An example of this consciousness situation is the “placebo effect”. The positive response to drug simulations has become uncomfortable for trials of certain medications, when good results, albeit in different percentages, are obtained either with the study medication or placebo. This finding has led to assume that the object of therapy was not real, that it was in the mind of the sick person. Actually, from the non-objective reality, this shows the mind-body connection and thus, the beneficial effect of placebo should be taken advantage of to improve the patient, not disregarding this possibility. Ultimately, what matters is that the patient feels better. Obviously, techno capitalism, evident in drug management, is a barrier for the true application of placebo through the conscious effect.

We also find this body-mind connection in the survival after the diagnosis of certain diseases, which course with improbable life preservation. This “natural history of disease”, sometimes fails before this impulse for existence that rises from the mind. Every treatment, including placebos, have a wide span of response trajectories. We observe this in the analysis of an important number of patients. Here emerges again the concept of non-objective reality. The diversity of physiological responses in the course of a disease make consciousness and its input in the organism an essential topic in the individual response. Thus, “there is disease only in those who are sick”, as stated by an old aphorism of the Hippocratic school. This situation implies assimilating that the patient’s uniqueness applies, with its mind-body integrity, a fundamental bias in the response to disease.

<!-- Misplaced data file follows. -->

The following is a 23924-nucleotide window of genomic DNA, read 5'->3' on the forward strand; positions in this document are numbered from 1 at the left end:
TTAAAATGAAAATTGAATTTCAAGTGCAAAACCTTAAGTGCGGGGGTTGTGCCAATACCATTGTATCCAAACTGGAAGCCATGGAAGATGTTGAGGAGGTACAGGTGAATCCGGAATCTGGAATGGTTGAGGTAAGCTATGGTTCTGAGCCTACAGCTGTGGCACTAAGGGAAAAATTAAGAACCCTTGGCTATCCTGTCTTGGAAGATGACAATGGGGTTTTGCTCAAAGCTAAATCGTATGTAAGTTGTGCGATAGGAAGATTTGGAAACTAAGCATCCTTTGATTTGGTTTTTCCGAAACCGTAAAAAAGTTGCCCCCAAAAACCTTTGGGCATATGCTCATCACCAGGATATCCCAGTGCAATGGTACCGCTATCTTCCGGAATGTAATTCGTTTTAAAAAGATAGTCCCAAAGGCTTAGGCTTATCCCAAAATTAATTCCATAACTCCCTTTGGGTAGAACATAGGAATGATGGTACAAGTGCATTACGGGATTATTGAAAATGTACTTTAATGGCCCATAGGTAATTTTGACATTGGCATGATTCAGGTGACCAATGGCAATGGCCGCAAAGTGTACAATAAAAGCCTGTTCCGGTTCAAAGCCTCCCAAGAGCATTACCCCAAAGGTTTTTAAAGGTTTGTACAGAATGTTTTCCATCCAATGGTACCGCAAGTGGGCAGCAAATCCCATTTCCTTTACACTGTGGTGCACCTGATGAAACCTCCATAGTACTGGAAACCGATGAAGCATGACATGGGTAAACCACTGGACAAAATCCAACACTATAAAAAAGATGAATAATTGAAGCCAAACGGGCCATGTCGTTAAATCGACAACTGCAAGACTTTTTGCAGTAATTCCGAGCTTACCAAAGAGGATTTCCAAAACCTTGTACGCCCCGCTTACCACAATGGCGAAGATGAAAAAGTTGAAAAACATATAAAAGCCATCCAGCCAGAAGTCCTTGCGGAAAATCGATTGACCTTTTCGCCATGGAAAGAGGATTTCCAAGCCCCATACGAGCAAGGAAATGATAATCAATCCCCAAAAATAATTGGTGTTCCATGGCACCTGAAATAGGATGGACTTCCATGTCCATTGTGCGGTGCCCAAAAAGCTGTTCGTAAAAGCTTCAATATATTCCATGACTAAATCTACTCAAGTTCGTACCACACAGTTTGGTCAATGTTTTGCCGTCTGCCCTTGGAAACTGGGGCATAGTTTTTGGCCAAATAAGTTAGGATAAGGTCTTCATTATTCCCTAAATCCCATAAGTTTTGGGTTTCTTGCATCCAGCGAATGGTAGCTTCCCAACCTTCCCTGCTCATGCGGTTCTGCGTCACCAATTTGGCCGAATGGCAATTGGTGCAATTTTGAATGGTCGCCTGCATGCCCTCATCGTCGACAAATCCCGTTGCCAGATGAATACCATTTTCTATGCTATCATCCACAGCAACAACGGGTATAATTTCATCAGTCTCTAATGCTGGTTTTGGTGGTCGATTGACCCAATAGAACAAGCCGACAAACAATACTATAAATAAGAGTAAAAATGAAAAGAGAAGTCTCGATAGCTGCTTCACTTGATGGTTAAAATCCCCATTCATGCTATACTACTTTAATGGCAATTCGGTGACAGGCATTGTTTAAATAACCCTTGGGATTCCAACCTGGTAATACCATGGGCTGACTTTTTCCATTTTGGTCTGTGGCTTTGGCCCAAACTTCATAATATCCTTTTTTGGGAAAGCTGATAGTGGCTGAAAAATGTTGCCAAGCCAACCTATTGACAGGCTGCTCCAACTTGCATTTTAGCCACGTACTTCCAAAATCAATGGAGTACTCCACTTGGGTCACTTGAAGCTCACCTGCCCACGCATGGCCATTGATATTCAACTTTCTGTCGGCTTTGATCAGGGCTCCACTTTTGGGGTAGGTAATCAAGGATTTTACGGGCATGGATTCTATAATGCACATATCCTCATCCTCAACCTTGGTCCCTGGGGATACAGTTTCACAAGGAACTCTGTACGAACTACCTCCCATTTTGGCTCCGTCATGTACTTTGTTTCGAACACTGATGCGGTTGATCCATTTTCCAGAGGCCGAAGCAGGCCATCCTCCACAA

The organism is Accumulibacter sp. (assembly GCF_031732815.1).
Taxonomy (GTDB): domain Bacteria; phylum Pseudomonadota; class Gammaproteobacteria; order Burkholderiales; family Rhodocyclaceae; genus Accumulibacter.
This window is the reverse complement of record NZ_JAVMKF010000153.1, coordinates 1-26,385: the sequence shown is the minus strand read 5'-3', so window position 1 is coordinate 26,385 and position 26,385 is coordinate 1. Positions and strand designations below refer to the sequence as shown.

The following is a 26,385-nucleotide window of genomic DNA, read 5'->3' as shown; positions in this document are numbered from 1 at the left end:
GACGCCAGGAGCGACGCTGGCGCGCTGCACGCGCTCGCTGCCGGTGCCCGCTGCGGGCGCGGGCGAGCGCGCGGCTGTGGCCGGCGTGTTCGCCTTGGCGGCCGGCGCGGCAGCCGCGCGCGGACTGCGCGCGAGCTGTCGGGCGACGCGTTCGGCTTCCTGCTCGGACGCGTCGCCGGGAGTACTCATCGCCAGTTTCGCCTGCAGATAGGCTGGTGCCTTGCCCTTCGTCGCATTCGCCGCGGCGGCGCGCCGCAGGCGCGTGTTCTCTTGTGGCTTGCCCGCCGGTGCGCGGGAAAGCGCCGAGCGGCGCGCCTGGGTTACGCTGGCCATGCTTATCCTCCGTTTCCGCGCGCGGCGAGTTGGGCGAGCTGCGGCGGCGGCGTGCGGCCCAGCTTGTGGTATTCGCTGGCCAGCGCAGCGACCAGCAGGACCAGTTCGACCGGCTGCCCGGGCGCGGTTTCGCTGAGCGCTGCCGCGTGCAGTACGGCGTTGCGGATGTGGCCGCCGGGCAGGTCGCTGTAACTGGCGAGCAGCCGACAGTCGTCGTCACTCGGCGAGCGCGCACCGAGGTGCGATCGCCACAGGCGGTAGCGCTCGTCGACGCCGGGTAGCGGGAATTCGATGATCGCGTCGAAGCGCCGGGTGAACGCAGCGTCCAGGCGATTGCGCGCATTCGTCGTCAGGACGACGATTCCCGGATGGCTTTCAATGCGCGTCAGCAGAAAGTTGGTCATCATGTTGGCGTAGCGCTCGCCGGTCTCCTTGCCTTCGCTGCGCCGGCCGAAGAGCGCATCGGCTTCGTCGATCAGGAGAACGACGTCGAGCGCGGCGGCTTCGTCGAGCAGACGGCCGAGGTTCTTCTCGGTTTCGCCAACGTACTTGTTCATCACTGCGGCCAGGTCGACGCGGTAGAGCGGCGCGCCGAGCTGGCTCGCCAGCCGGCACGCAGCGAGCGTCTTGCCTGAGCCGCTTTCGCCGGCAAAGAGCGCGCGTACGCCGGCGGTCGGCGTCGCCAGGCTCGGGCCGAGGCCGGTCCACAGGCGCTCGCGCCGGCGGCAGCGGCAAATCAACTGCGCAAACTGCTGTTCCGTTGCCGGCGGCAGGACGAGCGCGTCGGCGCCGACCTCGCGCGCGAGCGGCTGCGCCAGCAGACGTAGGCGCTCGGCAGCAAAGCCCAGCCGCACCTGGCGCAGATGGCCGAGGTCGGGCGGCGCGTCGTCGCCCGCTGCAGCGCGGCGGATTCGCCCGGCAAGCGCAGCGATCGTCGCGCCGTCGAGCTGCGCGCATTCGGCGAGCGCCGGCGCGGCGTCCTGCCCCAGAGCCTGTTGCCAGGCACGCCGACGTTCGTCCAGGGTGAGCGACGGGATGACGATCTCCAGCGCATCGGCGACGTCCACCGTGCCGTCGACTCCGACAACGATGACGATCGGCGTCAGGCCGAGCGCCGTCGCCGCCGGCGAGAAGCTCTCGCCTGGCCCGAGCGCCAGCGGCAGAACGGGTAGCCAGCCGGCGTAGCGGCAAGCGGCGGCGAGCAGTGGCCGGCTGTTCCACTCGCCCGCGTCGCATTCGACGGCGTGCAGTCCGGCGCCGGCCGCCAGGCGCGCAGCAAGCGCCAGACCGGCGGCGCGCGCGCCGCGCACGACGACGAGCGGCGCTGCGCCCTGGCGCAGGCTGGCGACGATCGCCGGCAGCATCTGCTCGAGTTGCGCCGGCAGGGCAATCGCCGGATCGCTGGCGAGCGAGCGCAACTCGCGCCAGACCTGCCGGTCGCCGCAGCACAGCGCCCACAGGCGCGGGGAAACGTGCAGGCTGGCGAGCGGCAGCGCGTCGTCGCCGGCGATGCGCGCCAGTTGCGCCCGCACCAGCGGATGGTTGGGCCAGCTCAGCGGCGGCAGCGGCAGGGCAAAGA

Medicine has the curious characteristic of having always considered itself successful, despite its methods have changed radically with time. The risk of this concept has increased at present, with an exaggerated techno capitalism at the service of corporations and in detriment of the “human factor”.